Willfully means voluntarily, consciously, and intentionally. A responsible person acts willfully if the person knows the required actions are not taking place.
taxmap/pubs/p15-013.htm#en_us_publink1000202494

Separate accounting when deposits are not made or withheld taxes are not paid.(p25)


rule
spacer

Separate accounting may be required if you do not pay over withheld employee social security, Medicare, or income taxes; deposit required taxes; make required payments; or file tax returns. In this case, you would receive written notice from the IRS requiring you to deposit taxes into a special trust account for the U.S. Government. You would also have to file monthly tax returns on Form 941-M, Employer's Monthly Federal Tax Return.
EIC
You may be charged with criminal penalties if you do not comply with the special bank deposit requirements for the special trust account for the U.S. Government.
taxmap/pubs/p15-013.htm#en_us_publink1000202496

"Averaged" failure-to-deposit penalty.(p26)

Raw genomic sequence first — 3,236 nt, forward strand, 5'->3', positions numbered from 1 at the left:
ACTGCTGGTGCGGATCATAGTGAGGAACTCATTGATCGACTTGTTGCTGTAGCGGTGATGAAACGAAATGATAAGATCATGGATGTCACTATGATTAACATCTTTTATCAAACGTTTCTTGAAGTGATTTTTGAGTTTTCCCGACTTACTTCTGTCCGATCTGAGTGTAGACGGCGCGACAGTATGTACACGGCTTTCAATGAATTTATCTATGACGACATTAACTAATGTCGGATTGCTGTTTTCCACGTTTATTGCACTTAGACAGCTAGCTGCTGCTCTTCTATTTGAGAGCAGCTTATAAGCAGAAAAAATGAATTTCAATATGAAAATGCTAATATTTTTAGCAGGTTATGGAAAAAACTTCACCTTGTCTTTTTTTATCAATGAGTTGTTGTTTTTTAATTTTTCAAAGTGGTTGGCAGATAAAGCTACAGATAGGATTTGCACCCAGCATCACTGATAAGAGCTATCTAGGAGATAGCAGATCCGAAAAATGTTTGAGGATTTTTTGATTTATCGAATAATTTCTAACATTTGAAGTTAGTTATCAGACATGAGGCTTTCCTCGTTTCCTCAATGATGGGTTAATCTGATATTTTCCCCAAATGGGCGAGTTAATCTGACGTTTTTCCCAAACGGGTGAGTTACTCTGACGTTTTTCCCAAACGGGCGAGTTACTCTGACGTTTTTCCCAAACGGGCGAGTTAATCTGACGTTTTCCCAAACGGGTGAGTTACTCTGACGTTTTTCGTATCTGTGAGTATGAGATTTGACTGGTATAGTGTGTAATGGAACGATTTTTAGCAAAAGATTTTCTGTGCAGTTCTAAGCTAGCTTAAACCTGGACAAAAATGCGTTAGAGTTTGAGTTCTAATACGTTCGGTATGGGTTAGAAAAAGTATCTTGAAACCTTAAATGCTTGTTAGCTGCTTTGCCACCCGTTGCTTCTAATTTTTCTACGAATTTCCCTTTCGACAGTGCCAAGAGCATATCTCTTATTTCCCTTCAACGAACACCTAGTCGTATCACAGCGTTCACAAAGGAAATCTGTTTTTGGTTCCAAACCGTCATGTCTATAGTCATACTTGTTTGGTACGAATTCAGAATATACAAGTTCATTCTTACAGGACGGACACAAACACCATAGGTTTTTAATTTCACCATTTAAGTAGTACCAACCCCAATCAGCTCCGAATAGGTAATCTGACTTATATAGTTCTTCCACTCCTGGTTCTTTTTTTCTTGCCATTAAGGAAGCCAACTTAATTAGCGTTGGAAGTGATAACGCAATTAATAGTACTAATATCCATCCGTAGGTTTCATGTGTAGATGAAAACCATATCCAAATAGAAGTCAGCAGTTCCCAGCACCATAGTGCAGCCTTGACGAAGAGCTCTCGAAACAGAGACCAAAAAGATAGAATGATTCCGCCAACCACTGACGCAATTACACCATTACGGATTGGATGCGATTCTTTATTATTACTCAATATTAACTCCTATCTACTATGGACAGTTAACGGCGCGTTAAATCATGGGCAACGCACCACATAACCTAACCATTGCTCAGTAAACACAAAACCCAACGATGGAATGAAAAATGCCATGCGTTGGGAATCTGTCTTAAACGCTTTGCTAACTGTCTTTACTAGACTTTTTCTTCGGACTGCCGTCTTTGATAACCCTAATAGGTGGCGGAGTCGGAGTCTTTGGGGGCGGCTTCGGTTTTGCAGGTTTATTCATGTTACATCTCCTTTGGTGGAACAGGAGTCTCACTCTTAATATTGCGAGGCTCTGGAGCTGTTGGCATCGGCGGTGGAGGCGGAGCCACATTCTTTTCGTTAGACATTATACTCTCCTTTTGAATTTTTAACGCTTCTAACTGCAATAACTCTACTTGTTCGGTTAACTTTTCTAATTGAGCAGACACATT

rule
spacer

IRS may assess an "averaged" failure-to-deposit (FTD) penalty of 2% to 10% if you are a monthly schedule depositor and did not properly complete line 17 of Form 941 when your tax liability (line 10) shown on Form 941 equaled or exceeded $2,500.
The IRS may also assess an "averaged" FTD penalty of 2% to 10% if you are a semiweekly schedule depositor and your tax liability (line 10) shown on Form 941 equaled or exceeded $2,500 and you:
The FTD penalty is figured by distributing your total tax liability shown on line 10 of Form 941 equally throughout the tax period. As a result, your deposits and payments may not be counted as timely because the actual dates of your tax liabilities cannot be accurately determined.
You can avoid an "averaged" FTD penalty by reviewing your return before you file it. Follow these steps before submitting your Form 941.